In the 1860’s the early “Adventists” chose a special name as the religious institution I belong to was being organized. They chose this name because it directly pointed to the two most important doctrines they had learned from Scripture.
Those two doctrines were and are the Seventh day Sabbath and the soon return [Advent] of Jesus to complete His redeeming of our bodies. All other doctrines were considered secondary to those two doctrines. While the church may have shifted focus in many areas, but these are still the two key identifiers of believers.
Until the death of Ellen White in 1915 Seventh Day Adventists were clearly known as the people of the Book, referring to our teaching doctrines from Scripture. Gradually, laziness and ignorance crept in as we began to use the writings of Ellen G. White to explain the meaning of Scriptures. In the 1960’s I was studying for the ministry and heard a pastor say, “If I have a question about a scripture, I look it up in the EGW index. If she said nothing about it, I will not speak about it.” This puzzled me, but I did not forget it.
In my first pastoral district I began encountering this attitude in a different form. A very sincere church member asked me, “What brand of margarine should I buy?” Today people would misinterpret this question so I hasten to explain that at that time there were margarines made of various animal fats as well as vegetable margarines. She had somehow learned not to go to the Bible or to read the labels to figure out the answer. This intellectual laziness is all too common today. People are more concerned about how you feel than what you believe.
What we believe is very important. Everything should be clearly demonstrated from the Bible. It should be so simple that even children will understand. A most important principle is the testimony of multiple witnesses to document truth. The Scriptures provide many witnesses to the truth of the Sabbath and Second Coming. We need to read and know those witnesses intimately.
While growing up in the church, I became aware of numerous groups and individuals who were called “offshoots” because they had previously been part of the SDA organization. Most of these people were filled with a desire to take Seventh Day Adventists away to a new organization. Their focus was on the need to be “true” believers. Whatever distinctive issue they were focused on became the definition of “true”.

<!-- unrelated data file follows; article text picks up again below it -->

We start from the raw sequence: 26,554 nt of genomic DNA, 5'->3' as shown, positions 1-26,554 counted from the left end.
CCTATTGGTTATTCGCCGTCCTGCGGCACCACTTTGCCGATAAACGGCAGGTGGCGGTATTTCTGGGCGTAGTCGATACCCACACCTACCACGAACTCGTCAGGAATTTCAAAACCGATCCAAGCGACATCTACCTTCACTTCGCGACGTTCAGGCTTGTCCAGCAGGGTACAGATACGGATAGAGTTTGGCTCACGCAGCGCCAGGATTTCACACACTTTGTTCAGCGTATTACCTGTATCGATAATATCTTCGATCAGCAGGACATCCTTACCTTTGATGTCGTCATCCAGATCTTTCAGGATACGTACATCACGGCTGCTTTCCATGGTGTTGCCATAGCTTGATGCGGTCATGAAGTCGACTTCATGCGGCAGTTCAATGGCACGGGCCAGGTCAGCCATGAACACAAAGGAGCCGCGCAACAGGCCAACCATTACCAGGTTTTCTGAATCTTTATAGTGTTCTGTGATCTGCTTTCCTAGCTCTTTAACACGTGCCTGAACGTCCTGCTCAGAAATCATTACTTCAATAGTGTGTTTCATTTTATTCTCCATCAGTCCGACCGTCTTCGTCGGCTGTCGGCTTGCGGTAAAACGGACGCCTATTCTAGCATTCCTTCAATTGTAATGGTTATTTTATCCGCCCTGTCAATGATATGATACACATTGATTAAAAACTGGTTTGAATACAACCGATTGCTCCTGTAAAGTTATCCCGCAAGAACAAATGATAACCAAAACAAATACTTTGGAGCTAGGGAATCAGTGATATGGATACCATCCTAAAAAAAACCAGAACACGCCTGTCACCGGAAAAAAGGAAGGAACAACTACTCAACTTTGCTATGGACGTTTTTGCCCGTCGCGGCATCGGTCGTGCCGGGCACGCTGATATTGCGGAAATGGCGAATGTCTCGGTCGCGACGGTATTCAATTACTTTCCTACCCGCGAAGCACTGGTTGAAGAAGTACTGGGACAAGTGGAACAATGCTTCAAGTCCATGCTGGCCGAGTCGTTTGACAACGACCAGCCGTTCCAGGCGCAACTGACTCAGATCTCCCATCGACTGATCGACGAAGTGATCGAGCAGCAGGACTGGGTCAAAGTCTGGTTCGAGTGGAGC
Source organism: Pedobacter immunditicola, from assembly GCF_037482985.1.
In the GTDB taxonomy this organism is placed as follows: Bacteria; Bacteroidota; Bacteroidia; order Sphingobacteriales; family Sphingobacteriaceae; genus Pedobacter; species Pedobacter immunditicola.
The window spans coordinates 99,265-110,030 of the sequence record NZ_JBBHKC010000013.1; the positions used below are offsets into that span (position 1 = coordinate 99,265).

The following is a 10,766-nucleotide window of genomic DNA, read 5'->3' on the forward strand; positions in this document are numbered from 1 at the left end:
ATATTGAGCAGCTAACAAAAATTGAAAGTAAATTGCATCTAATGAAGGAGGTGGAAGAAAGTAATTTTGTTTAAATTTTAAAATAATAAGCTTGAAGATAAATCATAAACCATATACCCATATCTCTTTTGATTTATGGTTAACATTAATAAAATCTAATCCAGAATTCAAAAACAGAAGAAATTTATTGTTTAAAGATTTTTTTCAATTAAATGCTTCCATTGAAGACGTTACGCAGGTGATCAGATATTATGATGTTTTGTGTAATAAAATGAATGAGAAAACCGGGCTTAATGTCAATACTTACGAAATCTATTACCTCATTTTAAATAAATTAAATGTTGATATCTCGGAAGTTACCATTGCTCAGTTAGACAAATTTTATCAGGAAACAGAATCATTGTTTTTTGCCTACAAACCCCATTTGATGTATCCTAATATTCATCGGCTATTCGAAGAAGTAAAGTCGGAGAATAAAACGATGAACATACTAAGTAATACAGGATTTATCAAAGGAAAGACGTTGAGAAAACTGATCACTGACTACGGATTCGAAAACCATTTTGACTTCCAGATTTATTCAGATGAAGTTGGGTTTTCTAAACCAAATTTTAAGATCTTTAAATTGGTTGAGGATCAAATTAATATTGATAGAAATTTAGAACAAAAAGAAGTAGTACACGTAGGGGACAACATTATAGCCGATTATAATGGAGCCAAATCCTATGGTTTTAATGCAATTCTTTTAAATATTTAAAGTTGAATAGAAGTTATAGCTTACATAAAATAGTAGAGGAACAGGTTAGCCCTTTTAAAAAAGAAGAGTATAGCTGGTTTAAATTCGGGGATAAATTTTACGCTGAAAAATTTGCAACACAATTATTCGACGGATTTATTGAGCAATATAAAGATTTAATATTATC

Today, there appears to be a reversal of this exclusive and divisive attitude. Among our leaders there are those who desire to focus on issues that did not make us Seventh day Adventists. Yet they say you could not possibly be a true and complete Adventist without their particular belief.
I was baptized in 1955 when there were only about 12 beliefs to become a member. When I was a pastor in the 1960’s and 70’s there were 16. Today, the church has now codified 28 doctrines. And…Guess what? Some are saying that number 23 [recently changed to 24] is the key identifier of being a true Seventh day Adventist. Why did number 23 suddenly become so important that even leaders in the denomination changed it to 24 and will persecute people who even are known to think out of agreement with that doctrine? I hear them saying that if you don’t agree with number 24 you should leave the church. What bigotry and arrogance to act and treat others in such a cruel way.
Those of us who were baptized without number 23 are willing to stand up and say we are really true and complete Seventh day Adventists. A long time ago a cynical movie was made entitled “Catch 22”. The Adventist church needs to realize we are creating nothing but trouble for ourselves and misrepresenting God with our own catch 23/24.